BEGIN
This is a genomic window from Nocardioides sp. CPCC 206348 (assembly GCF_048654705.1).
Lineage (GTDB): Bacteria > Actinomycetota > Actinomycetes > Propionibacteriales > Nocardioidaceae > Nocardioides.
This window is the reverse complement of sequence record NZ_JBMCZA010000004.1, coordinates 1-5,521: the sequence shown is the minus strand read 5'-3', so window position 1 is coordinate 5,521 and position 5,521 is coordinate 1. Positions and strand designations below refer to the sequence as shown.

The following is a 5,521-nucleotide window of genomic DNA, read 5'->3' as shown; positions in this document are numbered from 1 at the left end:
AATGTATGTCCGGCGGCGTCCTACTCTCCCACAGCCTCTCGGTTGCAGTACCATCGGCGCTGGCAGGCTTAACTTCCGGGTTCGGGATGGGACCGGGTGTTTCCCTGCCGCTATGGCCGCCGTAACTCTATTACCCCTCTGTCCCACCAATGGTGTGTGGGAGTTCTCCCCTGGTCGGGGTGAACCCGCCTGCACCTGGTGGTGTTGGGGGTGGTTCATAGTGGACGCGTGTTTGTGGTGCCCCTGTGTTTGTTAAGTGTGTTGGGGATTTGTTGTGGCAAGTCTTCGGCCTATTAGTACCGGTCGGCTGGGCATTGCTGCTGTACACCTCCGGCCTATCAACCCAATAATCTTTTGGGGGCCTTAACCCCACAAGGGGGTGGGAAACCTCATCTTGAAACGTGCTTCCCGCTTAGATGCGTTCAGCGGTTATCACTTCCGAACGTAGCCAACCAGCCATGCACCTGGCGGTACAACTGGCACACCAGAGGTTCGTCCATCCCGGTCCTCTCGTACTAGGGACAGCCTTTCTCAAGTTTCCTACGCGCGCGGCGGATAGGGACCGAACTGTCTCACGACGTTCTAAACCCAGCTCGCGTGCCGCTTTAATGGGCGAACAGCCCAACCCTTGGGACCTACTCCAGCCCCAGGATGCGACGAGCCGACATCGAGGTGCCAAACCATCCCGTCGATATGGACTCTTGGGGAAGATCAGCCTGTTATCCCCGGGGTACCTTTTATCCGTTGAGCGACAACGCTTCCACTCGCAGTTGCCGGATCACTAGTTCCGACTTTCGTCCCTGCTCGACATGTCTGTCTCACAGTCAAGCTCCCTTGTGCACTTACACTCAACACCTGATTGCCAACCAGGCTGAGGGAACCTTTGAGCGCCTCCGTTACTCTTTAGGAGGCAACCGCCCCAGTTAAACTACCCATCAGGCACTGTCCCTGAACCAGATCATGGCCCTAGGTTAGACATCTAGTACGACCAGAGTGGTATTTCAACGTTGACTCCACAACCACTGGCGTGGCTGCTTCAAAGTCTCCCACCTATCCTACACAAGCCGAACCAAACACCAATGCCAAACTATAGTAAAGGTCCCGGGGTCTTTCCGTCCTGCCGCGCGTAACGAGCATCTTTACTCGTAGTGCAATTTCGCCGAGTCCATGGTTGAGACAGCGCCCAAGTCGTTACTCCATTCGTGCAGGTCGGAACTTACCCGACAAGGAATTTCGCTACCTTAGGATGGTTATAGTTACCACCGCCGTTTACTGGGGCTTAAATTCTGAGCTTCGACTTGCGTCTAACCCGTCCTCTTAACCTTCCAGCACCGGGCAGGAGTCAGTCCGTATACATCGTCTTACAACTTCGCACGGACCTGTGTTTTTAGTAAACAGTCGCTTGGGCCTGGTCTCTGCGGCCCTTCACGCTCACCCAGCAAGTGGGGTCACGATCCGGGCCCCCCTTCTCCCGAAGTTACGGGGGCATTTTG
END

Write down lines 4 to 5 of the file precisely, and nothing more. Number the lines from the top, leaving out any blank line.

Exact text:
The following is a 5,521-nucleotide window of genomic DNA, read 5'->3' as shown; positions in this document are numbered from 1 at the left end:
AATGTATGTCCGGCGGCGTCCTACTCTCCCACAGCCTCTCGGTTGCAGTACCATCGGCGCTGGCAGGCTTAACTTCCGGGTTCGGGATGGGACCGGGTGTTTCCCTGCCGCTATGGCCGCCGTAACTCTATTACCCCTCTGTCCCACCAATGGTGTGTGGGAGTTCTCCCCTGGTCGGGGTGAACCCGCCTGCACCTGGTGGTGTTGGGGGTGGTTCATAGTGGACGCGTGTTTGTGGTGCCCCTGTGTTTGTTAAGTGTGTTGGGGATTTGTTGTGGCAAGTCTTCGGCCTATTAGTACCGGTCGGCTGGGCATTGCTGCTGTACACCTCCGGCCTATCAACCCAATAATCTTTTGGGGGCCTTAACCCCACAAGGGGGTGGGAAACCTCATCTTGAAACGTGCTTCCCGCTTAGATGCGTTCAGCGGTTATCACTTCCGAACGTAGCCAACCAGCCATGCACCTGGCGGTACAACTGGCACACCAGAGGTTCGTCCATCCCGGTCCTCTCGTACTAGGGACAGCCTTTCTCAAGTTTCCTACGCGCGCGGCGGATAGGGACCGAACTGTCTCACGACGTTCTAAACCCAGCTCGCGTGCCGCTTTAATGGGCGAACAGCCCAACCCTTGGGACCTACTCCAGCCCCAGGATGCGACGAGCCGACATCGAGGTGCCAAACCATCCCGTCGATATGGACTCTTGGGGAAGATCAGCCTGTTATCCCCGGGGTACCTTTTATCCGTTGAGCGACAACGCTTCCACTCGCAGTTGCCGGATCACTAGTTCCGACTTTCGTCCCTGCTCGACATGTCTGTCTCACAGTCAAGCTCCCTTGTGCACTTACACTCAACACCTGATTGCCAACCAGGCTGAGGGAACCTTTGAGCGCCTCCGTTACTCTTTAGGAGGCAACCGCCCCAGTTAAACTACCCATCAGGCACTGTCCCTGAACCAGATCATGGCCCTAGGTTAGACATCTAGTACGACCAGAGTGGTATTTCAACGTTGACTCCACAACCACTGGCGTGGCTGCTTCAAAGTCTCCCACCTATCCTACACAAGCCGAACCAAACACCAATGCCAAACTATAGTAAAGGTCCCGGGGTCTTTCCGTCCTGCCGCGCGTAACGAGCATCTTTACTCGTAGTGCAATTTCGCCGAGTCCATGGTTGAGACAGCGCCCAAGTCGTTACTCCATTCGTGCAGGTCGGAACTTACCCGACAAGGAATTTCGCTACCTTAGGATGGTTATAGTTACCACCGCCGTTTACTGGGGCTTAAATTCTGAGCTTCGACTTGCGTCTAACCCGTCCTCTTAACCTTCCAGCACCGGGCAGGAGTCAGTCCGTATACATCGTCTTACAACTTCGCACGGACCTGTGTTTTTAGTAAACAGTCGCTTGGGCCTGGTCTCTGCGGCCCTTCACGCTCACCCAGCAAGTGGGGTCACGATCCGGGCCCCCCTTCTCCCGAAGTTACGGGGGCATTTTG